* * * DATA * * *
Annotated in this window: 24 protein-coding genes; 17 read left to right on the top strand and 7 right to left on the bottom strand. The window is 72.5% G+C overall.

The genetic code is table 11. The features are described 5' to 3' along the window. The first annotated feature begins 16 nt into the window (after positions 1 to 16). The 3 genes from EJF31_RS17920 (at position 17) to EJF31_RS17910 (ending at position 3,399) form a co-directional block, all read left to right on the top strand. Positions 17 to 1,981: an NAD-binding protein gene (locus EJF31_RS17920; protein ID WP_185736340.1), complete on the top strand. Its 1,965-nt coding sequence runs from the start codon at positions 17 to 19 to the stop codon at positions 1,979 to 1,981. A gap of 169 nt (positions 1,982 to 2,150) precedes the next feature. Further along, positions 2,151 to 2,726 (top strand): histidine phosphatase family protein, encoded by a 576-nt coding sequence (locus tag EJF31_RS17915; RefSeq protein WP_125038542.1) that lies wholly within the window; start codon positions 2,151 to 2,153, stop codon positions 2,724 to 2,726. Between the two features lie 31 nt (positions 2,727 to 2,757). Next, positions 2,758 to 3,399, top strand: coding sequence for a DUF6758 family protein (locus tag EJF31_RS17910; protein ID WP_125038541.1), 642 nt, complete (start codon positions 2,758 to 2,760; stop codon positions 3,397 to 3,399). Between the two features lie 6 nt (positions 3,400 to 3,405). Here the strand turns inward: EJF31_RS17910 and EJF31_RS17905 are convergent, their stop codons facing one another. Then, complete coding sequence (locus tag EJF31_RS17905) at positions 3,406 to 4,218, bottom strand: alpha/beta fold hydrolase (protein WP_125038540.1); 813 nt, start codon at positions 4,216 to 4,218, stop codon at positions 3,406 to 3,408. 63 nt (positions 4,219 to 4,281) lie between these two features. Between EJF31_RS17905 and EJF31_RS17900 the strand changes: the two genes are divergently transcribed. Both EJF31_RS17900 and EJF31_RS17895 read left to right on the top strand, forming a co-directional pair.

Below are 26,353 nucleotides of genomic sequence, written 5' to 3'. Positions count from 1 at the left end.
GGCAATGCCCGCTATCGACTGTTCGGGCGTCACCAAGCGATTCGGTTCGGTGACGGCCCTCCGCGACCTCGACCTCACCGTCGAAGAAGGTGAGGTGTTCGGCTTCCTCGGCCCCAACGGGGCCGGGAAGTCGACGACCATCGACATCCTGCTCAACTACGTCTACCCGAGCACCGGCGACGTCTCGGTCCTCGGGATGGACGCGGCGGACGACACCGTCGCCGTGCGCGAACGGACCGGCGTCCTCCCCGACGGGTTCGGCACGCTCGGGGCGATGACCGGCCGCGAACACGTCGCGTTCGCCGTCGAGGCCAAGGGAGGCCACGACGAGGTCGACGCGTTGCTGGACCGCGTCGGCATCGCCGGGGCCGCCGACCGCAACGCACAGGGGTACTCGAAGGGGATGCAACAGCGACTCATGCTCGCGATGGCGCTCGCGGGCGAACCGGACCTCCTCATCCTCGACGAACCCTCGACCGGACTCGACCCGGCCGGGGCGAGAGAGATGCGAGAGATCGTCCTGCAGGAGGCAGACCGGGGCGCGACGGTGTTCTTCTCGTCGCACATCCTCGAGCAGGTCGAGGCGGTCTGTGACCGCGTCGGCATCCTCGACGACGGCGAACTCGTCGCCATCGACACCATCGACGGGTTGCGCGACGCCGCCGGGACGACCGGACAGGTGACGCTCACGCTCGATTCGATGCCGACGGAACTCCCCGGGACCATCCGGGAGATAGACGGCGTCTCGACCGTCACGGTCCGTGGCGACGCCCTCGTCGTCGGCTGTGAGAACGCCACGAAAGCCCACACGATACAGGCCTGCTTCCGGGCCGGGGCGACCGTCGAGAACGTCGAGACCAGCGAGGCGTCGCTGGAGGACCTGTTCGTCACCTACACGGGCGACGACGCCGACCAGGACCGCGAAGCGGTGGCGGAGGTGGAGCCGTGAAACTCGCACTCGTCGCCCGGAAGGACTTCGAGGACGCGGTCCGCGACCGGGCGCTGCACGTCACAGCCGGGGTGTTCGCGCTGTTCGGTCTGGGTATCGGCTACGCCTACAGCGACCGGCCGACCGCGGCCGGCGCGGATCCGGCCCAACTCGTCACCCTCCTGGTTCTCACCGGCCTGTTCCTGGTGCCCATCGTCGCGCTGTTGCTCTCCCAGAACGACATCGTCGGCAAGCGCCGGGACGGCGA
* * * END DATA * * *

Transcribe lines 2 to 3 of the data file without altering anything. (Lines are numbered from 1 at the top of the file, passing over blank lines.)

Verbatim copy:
The genetic code is table 11. The features are described 5' to 3' along the window. The first annotated feature begins 16 nt into the window (after positions 1 to 16). The 3 genes from EJF31_RS17920 (at position 17) to EJF31_RS17910 (ending at position 3,399) form a co-directional block, all read left to right on the top strand. Positions 17 to 1,981: an NAD-binding protein gene (locus EJF31_RS17920; protein ID WP_185736340.1), complete on the top strand. Its 1,965-nt coding sequence runs from the start codon at positions 17 to 19 to the stop codon at positions 1,979 to 1,981. A gap of 169 nt (positions 1,982 to 2,150) precedes the next feature. Further along, positions 2,151 to 2,726 (top strand): histidine phosphatase family protein, encoded by a 576-nt coding sequence (locus tag EJF31_RS17915; RefSeq protein WP_125038542.1) that lies wholly within the window; start codon positions 2,151 to 2,153, stop codon positions 2,724 to 2,726. Between the two features lie 31 nt (positions 2,727 to 2,757). Next, positions 2,758 to 3,399, top strand: coding sequence for a DUF6758 family protein (locus tag EJF31_RS17910; protein ID WP_125038541.1), 642 nt, complete (start codon positions 2,758 to 2,760; stop codon positions 3,397 to 3,399). Between the two features lie 6 nt (positions 3,400 to 3,405). Here the strand turns inward: EJF31_RS17910 and EJF31_RS17905 are convergent, their stop codons facing one another. Then, complete coding sequence (locus tag EJF31_RS17905) at positions 3,406 to 4,218, bottom strand: alpha/beta fold hydrolase (protein WP_125038540.1); 813 nt, start codon at positions 4,216 to 4,218, stop codon at positions 3,406 to 3,408. 63 nt (positions 4,219 to 4,281) lie between these two features. Between EJF31_RS17905 and EJF31_RS17900 the strand changes: the two genes are divergently transcribed. Both EJF31_RS17900 and EJF31_RS17895 read left to right on the top strand, forming a co-directional pair.

Below are 26,353 nucleotides of genomic sequence, written 5' to 3'. Positions count from 1 at the left end.